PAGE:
Behind the lectern stands the professor, deploying course management systems, online quizzes, wireless clickers, PowerPoint slides, podcasts, and plagiarism-detection software. In the seats are the students, armed with smartphones, laptops, tablets, music players, and social networking. Although these two forces seem poised to do battle with each other, they are really both taking part in a war on learning itself. In this book, Elizabeth Losh examines current efforts to “reform” higher education by applying technological solutions to problems in teaching and learning. She finds that many of these initiatives fail because they treat education as a product rather than a process. Highly touted schemes—video games for the classroom, for example, or the distribution of iPads—let students down because they promote consumption rather than intellectual development.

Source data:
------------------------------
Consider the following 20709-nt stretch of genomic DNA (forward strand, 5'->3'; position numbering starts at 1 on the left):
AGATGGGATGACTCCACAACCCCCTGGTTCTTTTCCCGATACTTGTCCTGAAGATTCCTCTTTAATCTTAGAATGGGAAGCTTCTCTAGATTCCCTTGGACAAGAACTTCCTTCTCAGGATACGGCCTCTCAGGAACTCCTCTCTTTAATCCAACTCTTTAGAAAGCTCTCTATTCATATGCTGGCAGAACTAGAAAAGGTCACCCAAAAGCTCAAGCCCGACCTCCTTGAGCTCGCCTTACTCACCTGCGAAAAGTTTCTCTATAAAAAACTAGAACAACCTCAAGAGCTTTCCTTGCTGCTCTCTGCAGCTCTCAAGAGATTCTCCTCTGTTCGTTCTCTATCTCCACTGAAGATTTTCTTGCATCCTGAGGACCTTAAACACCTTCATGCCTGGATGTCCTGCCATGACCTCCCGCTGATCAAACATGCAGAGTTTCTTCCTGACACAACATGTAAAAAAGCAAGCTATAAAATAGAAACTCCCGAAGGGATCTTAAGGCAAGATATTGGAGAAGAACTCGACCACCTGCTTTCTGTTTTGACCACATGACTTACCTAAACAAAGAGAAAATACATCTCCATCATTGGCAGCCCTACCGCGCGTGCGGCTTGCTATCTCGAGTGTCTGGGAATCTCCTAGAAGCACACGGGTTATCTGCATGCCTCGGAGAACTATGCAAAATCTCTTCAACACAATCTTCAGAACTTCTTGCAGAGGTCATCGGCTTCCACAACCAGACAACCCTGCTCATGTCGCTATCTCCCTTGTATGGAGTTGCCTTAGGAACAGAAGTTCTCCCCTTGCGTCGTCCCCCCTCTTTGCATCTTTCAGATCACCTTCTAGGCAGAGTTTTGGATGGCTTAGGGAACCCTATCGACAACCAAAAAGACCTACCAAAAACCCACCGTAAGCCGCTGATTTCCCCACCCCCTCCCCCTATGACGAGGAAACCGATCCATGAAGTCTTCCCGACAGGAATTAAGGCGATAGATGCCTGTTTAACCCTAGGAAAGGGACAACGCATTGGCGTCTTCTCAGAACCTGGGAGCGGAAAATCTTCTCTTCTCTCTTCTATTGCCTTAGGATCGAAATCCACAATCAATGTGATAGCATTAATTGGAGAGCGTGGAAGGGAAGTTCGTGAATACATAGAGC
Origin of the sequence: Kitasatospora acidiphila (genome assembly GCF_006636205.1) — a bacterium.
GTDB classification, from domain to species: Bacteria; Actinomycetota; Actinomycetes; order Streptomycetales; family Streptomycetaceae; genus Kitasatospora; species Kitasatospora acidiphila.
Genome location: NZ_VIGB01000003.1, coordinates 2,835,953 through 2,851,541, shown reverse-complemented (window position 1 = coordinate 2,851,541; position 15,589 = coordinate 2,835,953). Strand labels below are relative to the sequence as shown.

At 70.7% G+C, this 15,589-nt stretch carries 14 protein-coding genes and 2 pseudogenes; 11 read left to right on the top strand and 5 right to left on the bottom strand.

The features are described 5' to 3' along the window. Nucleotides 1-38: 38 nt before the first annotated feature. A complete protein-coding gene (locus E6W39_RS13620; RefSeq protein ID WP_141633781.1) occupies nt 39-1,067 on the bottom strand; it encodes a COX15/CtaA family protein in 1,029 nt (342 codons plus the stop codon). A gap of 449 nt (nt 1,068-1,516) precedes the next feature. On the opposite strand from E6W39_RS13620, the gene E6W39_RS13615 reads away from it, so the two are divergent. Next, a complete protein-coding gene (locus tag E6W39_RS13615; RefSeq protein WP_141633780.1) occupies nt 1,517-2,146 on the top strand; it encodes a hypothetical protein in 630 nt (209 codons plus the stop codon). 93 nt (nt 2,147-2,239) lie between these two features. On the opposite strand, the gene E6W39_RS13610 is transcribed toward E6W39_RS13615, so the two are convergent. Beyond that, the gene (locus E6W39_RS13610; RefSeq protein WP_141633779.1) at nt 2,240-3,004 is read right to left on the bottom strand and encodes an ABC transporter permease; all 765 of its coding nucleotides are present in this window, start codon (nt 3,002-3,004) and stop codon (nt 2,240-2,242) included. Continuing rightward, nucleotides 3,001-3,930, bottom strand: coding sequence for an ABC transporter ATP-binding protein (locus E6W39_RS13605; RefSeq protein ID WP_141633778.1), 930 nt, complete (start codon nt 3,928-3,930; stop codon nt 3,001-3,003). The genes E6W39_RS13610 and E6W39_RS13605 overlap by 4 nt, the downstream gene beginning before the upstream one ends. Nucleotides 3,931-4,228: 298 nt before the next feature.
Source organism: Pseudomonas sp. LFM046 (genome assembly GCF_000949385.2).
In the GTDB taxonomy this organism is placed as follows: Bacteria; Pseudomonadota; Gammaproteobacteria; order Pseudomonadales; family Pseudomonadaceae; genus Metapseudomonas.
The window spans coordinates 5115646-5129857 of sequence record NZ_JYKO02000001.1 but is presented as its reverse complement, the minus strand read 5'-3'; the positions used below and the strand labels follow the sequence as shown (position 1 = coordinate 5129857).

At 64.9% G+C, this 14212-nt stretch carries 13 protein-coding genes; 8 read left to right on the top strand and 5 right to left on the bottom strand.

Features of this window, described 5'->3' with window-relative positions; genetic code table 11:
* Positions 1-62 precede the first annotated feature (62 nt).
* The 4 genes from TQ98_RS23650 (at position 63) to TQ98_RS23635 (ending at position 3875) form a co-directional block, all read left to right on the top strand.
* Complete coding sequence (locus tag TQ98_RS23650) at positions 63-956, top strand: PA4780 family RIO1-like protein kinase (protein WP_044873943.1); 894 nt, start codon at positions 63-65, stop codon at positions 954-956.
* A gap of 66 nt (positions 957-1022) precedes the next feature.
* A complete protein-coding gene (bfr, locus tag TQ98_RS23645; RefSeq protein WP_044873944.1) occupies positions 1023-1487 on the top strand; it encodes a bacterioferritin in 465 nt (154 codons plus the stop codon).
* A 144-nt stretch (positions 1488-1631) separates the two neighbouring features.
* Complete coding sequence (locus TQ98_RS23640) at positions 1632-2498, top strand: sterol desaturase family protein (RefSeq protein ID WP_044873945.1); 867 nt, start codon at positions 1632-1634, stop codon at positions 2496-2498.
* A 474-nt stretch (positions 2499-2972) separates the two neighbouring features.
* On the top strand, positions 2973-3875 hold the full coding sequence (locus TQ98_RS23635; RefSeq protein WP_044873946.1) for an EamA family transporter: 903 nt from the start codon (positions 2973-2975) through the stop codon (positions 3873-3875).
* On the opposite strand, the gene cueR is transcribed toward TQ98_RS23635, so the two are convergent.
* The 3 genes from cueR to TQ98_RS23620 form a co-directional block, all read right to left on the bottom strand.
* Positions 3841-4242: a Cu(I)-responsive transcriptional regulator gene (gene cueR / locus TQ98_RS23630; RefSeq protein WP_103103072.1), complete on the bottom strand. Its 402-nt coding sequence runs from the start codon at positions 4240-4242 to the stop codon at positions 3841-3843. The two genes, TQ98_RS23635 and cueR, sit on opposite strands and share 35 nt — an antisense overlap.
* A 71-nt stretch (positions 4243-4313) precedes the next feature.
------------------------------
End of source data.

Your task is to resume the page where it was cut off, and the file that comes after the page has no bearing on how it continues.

Losh analyzes recent trends in postsecondary education and the rhetoric around them, often drawing on first-person accounts. In an effort to identify educational technologies that might actually work, she looks at strategies including MOOCs (massive open online courses), the gamification of subject matter, remix pedagogy, video lectures (from Randy Pausch to “the Baked Professor”), and educational virtual worlds. Finally, Losh outlines six basic principles of digital learning and describes several successful university-based initiatives. Her book will be essential reading for campus decision makers—and for anyone who cares about education and technology.